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Sieve tube

noun, plural: sieve tubes
(botany) Any of the tubes in the phloem comprised of cells joined end-to-end through which photosynthate materials flow through
A sieve element is the main conductive component of the phloem. It is closely closely associated with a special type of parenchyma cell. In angiosperms, the sieve element is referred to as sieve tube (element) and the cell associated with it is referred to as a companion cell. In gymnosperms and other primitive vascular plants, the sieve element is a sieve cell and the associated cell is called an albuminous cell.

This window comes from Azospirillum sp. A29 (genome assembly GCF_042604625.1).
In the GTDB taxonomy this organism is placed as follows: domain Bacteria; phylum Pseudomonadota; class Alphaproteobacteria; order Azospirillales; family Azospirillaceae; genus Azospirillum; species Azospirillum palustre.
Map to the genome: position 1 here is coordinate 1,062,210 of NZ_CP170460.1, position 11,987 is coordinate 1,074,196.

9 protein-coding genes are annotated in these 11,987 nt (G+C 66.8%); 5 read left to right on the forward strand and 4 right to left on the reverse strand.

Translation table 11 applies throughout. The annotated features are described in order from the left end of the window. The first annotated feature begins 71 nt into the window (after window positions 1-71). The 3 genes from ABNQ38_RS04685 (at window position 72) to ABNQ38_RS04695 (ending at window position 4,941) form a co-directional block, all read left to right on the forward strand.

A sieve tube is a tube made up of sieve-tube elements joined end-to-end. Therefore, it is a series of cells forming a tube through which the photosynthate materials flow through. Each cell is referred to as sieve-tube element (or sieve-tube member). It is considered the more advanced type of sieve element, especially in terms of sieve areas. A sieve area is a group of pores that allow the passage of materials between sieve-tube elements. The sieve area in sieve tube is found in the end walls where it is referred to as a sieve plate. There are two types of sieve plates: simple and compound. A simple sieve plate has only one sieve area whereas a compound sieve plate has more than one. Through these sieve areas, the protoplasts between sieve tube elements are uninterrupted. Translocation is carried out through cytoplasmic streaming.
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